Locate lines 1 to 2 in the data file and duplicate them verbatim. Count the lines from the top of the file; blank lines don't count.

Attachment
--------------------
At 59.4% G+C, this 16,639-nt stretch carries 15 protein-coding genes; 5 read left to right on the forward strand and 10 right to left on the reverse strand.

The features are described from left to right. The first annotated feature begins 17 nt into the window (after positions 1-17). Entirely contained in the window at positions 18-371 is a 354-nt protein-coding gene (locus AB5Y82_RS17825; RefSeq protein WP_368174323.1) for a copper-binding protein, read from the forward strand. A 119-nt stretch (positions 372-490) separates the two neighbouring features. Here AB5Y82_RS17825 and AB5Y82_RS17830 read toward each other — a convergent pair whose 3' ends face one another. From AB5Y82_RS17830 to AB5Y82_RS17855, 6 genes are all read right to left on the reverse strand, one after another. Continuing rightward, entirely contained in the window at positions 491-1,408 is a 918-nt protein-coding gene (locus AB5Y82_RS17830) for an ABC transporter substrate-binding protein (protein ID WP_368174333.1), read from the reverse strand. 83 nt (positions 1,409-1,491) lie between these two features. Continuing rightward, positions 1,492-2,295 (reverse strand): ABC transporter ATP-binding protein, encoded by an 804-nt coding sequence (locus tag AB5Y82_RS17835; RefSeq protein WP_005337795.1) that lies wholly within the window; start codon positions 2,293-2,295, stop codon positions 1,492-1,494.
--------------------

At 59.4% G+C, this 16,639-nt stretch carries 15 protein-coding genes; 5 read left to right on the forward strand and 10 right to left on the reverse strand.

The features are described from left to right. The first annotated feature begins 17 nt into the window (after positions 1-17). Entirely contained in the window at positions 18-371 is a 354-nt protein-coding gene (locus AB5Y82_RS17825; RefSeq protein WP_368174323.1) for a copper-binding protein, read from the forward strand. A 119-nt stretch (positions 372-490) separates the two neighbouring features. Here AB5Y82_RS17825 and AB5Y82_RS17830 read toward each other — a convergent pair whose 3' ends face one another. From AB5Y82_RS17830 to AB5Y82_RS17855, 6 genes are all read right to left on the reverse strand, one after another. Continuing rightward, entirely contained in the window at positions 491-1,408 is a 918-nt protein-coding gene (locus AB5Y82_RS17830) for an ABC transporter substrate-binding protein (protein ID WP_368174333.1), read from the reverse strand. 83 nt (positions 1,409-1,491) lie between these two features. Continuing rightward, positions 1,492-2,295 (reverse strand): ABC transporter ATP-binding protein, encoded by an 804-nt coding sequence (locus tag AB5Y82_RS17835; RefSeq protein WP_005337795.1) that lies wholly within the window; start codon positions 2,293-2,295, stop codon positions 1,492-1,494.